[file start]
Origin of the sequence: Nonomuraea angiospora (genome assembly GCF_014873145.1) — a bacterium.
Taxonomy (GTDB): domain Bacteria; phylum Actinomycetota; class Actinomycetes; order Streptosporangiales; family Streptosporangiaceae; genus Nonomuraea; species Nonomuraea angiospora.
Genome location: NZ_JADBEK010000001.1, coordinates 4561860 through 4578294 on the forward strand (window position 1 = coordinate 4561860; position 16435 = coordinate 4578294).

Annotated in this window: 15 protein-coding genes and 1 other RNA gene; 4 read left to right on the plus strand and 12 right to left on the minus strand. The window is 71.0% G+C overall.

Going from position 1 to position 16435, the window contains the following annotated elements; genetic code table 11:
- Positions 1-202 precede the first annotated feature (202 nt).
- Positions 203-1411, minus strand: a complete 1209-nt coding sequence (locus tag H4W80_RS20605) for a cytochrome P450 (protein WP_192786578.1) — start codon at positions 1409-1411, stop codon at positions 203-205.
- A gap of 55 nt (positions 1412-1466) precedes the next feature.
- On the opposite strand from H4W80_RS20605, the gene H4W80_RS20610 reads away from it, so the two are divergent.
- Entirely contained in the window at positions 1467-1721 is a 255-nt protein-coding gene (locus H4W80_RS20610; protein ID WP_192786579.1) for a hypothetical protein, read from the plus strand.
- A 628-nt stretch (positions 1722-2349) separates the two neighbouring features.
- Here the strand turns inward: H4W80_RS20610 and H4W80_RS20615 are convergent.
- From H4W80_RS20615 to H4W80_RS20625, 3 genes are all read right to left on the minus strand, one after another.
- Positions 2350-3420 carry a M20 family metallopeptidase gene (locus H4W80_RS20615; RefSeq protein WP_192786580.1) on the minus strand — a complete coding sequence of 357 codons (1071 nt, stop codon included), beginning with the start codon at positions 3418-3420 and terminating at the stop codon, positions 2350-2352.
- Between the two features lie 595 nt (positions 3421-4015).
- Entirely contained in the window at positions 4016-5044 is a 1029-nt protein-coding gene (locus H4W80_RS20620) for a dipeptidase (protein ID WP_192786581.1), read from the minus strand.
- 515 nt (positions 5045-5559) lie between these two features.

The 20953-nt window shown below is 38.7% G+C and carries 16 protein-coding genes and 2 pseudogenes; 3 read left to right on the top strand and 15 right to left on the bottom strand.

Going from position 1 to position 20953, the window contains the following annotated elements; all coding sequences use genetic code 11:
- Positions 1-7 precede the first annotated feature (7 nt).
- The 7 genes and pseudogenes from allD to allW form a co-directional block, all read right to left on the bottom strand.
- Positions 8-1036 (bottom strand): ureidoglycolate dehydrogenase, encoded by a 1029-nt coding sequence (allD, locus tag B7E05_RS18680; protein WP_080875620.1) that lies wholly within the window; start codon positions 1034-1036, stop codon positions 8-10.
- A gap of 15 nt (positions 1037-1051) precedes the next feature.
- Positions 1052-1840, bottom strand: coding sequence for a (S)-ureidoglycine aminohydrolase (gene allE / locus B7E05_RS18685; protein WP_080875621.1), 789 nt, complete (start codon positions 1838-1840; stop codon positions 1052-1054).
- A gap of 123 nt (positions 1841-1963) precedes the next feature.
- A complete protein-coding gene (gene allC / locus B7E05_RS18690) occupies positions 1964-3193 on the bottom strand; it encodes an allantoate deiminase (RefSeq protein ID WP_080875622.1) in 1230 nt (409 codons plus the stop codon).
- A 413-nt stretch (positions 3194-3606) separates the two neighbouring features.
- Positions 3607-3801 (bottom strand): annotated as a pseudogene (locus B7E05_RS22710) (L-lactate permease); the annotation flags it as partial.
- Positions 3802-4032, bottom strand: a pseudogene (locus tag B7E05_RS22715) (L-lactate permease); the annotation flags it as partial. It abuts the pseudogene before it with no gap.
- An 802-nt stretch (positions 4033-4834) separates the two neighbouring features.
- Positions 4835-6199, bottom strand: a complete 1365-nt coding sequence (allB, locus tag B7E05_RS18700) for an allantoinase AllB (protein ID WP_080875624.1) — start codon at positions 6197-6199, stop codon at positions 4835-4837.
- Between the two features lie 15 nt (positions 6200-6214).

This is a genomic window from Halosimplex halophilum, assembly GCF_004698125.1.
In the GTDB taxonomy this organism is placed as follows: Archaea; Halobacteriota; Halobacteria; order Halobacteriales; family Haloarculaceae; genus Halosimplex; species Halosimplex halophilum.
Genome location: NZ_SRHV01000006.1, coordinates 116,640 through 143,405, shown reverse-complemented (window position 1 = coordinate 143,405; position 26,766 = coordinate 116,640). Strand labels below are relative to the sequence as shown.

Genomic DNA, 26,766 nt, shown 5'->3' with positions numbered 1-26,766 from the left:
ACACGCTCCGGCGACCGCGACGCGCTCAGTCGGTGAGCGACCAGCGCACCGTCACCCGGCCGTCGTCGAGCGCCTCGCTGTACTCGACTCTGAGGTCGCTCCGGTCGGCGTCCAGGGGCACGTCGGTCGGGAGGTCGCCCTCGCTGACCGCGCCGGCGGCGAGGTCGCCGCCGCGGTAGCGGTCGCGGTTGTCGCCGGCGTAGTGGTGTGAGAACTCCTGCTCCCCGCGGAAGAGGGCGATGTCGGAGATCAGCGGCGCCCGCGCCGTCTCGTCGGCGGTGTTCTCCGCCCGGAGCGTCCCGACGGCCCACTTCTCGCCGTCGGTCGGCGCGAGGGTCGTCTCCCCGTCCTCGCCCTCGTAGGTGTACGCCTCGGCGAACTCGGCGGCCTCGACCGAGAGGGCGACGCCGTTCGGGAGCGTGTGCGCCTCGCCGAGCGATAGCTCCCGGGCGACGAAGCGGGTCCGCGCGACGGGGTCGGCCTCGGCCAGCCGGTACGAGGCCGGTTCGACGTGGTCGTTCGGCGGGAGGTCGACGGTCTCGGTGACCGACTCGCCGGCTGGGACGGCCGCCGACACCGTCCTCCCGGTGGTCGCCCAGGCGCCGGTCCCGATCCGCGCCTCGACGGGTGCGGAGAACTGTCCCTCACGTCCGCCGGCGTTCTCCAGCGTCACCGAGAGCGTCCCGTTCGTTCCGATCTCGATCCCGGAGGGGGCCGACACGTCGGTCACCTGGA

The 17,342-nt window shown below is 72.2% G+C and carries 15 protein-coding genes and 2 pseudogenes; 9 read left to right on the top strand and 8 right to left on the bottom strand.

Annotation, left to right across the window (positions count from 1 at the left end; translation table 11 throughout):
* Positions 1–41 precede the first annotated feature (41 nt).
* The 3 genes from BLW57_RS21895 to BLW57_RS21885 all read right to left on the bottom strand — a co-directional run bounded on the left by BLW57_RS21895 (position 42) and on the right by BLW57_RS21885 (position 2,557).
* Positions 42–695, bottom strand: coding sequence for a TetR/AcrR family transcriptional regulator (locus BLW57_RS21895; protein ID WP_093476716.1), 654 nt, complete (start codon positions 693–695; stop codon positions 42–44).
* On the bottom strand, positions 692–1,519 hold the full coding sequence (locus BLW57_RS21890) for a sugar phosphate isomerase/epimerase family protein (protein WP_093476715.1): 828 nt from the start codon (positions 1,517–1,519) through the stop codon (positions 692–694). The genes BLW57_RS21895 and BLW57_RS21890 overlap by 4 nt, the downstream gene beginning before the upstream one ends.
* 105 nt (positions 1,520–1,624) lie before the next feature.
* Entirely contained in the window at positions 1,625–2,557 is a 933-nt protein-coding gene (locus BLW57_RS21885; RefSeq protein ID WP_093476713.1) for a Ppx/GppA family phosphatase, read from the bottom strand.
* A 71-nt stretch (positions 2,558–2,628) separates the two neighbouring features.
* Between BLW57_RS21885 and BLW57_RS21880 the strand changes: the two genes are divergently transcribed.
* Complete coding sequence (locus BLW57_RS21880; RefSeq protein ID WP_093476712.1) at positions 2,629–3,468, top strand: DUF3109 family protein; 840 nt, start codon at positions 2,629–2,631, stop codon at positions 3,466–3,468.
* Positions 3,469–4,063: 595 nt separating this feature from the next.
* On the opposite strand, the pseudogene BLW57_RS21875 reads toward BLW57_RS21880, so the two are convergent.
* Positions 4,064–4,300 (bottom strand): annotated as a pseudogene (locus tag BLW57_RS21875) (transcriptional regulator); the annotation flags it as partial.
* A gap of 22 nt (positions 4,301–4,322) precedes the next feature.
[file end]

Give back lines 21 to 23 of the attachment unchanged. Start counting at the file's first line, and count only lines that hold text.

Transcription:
- The 7 genes and pseudogenes from allD to allW form a co-directional block, all read right to left on the bottom strand.
- Positions 8-1036 (bottom strand): ureidoglycolate dehydrogenase, encoded by a 1029-nt coding sequence (allD, locus tag B7E05_RS18680; protein WP_080875620.1) that lies wholly within the window; start codon positions 1034-1036, stop codon positions 8-10.
- A gap of 15 nt (positions 1037-1051) precedes the next feature.